The fossil fuels used today were formed over the course of thousands of years, but they are consumed rapidly. In 2009, the world consumed 11,164.3 million tons of oil equivalent. Comparing this consumption with the amount of received solar radiation during the same year, one will find that the input of solar radiation was 11,300 times greater than the world’s total primary energy consumption [3]. This increase in consumption of the limited fossil fuel resources and the environmental concerns plus the fluctuations in the oil market have led humanity to search for more clean and renewable sources of energy. For a long time, solar energy has been one of the most promising, sustainable energy sources. Generating electricity from the incident light has many challenges, and one of the greatest challenges is the drop in efficiency.

Solar energy is now estimated for one-third of the United States new generating capacity in 2014, surpassing both wind energy and coal for the second year in a row [6, 7]. However the current photovoltaic (PV) panels are not highly efficient. The performance and efficiency of the PV panels depend on many factors such as the following [814]:(i)The manufacturing and material specifications where the maximum theoretical efficiency is limited(ii)Improving the power conversion for the PV panels systems, where the conversion from the generated DC into AC causes losses in efficiency(iii)Environmental factors (e.g., temperature, wind)(iv)Status of the PV panels (e.g., orientation, tilting)

Many PV system optimization efforts have utilized these factors from performance and economic perspectives [1526]. In this research the focus is on the environmental factors and status of the PV panels where the designated location and time/date play a significant role in the performance of the PV panels. The purposes of the research are to identify the significant factors, their range, and the optimum settings to improve the performance of the PV panel. The controllable factors include tilt, orientation (azimuth), wind, and the level of cleanness.

2. Material and Methods

2.1. Infrastructure

Suitable infrastructure to conduct this research has been developed. The infrastructure includes a mechanical system (Figure 1), to hold and control the tilt and orientation of the photovoltaic panel, the photovoltaic panel (Table 1) and an electrical system (i.e., wire-wound, adjustable, tube resistors), and a web-based data acquisition system (Figure 2). The data acquisition system used in this research consists of the eGauge, DC current transducer, power injector, RS485 to Ethernet converter, sunny sensor box, ambient temperature sensor, the PV panel temperature sensor, router, Ethernet cable, and wires [27].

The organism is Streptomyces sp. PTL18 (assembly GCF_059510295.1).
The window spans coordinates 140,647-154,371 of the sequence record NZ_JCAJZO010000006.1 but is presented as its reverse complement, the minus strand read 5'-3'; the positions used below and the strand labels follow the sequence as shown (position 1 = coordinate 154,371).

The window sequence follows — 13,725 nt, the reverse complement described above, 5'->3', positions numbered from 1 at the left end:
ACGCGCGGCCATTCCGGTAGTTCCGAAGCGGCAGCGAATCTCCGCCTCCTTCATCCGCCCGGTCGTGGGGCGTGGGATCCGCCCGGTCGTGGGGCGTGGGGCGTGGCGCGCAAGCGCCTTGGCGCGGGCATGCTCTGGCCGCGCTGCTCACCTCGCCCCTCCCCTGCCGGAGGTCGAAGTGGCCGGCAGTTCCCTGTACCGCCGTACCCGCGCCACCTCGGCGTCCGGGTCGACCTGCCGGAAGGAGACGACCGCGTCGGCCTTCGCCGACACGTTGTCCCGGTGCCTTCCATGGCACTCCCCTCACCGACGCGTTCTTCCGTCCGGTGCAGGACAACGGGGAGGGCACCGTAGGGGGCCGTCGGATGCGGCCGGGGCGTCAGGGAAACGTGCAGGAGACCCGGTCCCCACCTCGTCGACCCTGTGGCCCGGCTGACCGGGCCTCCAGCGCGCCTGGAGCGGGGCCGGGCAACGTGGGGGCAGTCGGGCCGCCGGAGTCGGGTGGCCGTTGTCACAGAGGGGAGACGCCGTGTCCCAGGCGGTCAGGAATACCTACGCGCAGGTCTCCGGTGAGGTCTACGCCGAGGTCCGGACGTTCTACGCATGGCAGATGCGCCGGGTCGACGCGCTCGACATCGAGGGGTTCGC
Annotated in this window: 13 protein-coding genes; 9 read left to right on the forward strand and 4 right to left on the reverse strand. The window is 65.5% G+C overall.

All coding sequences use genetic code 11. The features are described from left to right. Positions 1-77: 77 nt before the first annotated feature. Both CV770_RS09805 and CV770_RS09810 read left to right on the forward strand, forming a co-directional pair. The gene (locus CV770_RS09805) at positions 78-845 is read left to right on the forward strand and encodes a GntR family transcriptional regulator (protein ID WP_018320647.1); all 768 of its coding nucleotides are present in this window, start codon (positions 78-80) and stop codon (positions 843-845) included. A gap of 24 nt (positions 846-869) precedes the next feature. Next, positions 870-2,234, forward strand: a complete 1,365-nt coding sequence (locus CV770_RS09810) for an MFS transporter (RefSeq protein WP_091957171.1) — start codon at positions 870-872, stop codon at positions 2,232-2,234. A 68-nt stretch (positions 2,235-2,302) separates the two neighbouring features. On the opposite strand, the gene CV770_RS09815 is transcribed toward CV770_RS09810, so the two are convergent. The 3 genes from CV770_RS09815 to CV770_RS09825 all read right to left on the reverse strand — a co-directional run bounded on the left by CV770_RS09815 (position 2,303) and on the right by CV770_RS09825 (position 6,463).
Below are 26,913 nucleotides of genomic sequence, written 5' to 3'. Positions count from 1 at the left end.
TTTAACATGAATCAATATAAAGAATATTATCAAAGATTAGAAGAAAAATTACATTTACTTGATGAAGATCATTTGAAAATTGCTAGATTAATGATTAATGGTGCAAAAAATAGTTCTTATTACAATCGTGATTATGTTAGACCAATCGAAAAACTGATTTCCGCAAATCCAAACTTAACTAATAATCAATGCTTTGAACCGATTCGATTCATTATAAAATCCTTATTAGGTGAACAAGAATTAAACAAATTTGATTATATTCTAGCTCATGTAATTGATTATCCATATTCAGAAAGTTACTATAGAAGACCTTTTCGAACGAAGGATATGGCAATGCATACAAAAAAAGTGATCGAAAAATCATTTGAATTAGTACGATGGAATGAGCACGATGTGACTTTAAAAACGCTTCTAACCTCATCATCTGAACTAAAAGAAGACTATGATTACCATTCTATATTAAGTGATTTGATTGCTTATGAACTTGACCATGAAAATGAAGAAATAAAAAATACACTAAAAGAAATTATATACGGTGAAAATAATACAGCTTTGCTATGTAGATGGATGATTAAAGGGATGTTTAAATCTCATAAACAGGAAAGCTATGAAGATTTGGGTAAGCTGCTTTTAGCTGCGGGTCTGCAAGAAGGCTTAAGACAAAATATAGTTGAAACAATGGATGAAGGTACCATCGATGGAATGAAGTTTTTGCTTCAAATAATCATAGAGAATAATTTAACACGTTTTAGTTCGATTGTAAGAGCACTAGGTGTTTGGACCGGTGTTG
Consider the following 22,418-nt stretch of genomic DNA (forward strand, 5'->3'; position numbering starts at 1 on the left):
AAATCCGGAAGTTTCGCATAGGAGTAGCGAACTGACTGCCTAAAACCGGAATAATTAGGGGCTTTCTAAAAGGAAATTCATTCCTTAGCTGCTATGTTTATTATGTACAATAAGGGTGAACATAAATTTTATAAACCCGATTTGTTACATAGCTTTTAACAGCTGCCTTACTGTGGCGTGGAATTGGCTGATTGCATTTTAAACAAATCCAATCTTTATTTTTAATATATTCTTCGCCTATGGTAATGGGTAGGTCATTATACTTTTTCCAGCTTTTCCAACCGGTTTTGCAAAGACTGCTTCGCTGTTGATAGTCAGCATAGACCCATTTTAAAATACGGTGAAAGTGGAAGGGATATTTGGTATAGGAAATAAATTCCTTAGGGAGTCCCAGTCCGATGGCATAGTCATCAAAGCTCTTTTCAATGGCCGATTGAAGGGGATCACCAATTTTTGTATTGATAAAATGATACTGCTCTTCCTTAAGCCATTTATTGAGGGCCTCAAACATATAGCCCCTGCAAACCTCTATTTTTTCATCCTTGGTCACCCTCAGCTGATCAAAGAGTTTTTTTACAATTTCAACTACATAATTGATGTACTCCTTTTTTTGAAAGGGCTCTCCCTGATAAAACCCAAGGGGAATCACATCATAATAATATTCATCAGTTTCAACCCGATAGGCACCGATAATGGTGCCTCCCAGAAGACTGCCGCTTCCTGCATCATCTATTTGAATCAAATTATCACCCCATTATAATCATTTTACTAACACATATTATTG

Table 1: The specification of the monocrystalline photovoltaic panel.
Figure 1: The mechanical system design, manufacturing, and assembly.
Figure 2: The wiring diagram of the system used in the research.
2.2. Optimization Approach

The experiment was designed using Response Surface Methodology (RSM). The selection of the method was based on both the objective of the experiment and the number of factors and levels. RSM can be defined as a combination of mathematical and statistical techniques effective for establishing, refining, and optimizing processes. It can be also used for the design and creation of new products as well as improving current ones [28]. The RSM inputs are the identified independent variables and the output will be the yield response which represents the performance measure of the process. The unknown response can be approximated to a first-, second-, or third-order model. The most used model is the second-order model (quadratic) especially if curvature in the response is suspected. In this model main effects and interaction between factors can be identified. In general, the second-order model is where and are variables and , respectively; , , , and are parameters of second-order model; and is model response.